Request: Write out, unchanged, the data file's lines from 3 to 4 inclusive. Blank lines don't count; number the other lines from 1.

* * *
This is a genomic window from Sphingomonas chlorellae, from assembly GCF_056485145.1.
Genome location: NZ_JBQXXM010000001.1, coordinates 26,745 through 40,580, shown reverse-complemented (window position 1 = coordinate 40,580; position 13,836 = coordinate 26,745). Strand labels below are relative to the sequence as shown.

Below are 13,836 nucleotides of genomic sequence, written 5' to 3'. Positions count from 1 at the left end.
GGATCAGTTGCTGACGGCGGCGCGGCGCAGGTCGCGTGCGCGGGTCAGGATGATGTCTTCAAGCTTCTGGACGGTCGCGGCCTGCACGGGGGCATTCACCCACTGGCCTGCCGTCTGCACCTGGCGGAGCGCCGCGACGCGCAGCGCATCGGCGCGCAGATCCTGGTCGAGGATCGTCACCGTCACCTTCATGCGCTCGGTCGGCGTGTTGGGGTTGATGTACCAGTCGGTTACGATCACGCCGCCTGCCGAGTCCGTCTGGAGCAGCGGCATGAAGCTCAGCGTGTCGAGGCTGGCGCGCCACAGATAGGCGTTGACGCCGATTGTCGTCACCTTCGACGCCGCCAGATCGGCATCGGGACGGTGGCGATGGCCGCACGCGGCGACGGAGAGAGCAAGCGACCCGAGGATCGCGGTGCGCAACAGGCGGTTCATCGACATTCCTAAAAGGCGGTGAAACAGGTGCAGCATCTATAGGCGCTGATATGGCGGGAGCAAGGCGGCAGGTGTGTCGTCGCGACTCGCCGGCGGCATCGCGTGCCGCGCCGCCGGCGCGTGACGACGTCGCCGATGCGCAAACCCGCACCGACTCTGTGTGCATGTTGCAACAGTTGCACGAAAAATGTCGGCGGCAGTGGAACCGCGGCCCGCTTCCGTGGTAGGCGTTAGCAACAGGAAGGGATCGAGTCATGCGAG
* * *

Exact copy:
Below are 13,836 nucleotides of genomic sequence, written 5' to 3'. Positions count from 1 at the left end.
GGATCAGTTGCTGACGGCGGCGCGGCGCAGGTCGCGTGCGCGGGTCAGGATGATGTCTTCAAGCTTCTGGACGGTCGCGGCCTGCACGGGGGCATTCACCCACTGGCCTGCCGTCTGCACCTGGCGGAGCGCCGCGACGCGCAGCGCATCGGCGCGCAGATCCTGGTCGAGGATCGTCACCGTCACCTTCATGCGCTCGGTCGGCGTGTTGGGGTTGATGTACCAGTCGGTTACGATCACGCCGCCTGCCGAGTCCGTCTGGAGCAGCGGCATGAAGCTCAGCGTGTCGAGGCTGGCGCGCCACAGATAGGCGTTGACGCCGATTGTCGTCACCTTCGACGCCGCCAGATCGGCATCGGGACGGTGGCGATGGCCGCACGCGGCGACGGAGAGAGCAAGCGACCCGAGGATCGCGGTGCGCAACAGGCGGTTCATCGACATTCCTAAAAGGCGGTGAAACAGGTGCAGCATCTATAGGCGCTGATATGGCGGGAGCAAGGCGGCAGGTGTGTCGTCGCGACTCGCCGGCGGCATCGCGTGCCGCGCCGCCGGCGCGTGACGACGTCGCCGATGCGCAAACCCGCACCGACTCTGTGTGCATGTTGCAACAGTTGCACGAAAAATGTCGGCGGCAGTGGAACCGCGGCCCGCTTCCGTGGTAGGCGTTAGCAACAGGAAGGGATCGAGTCATGCGAG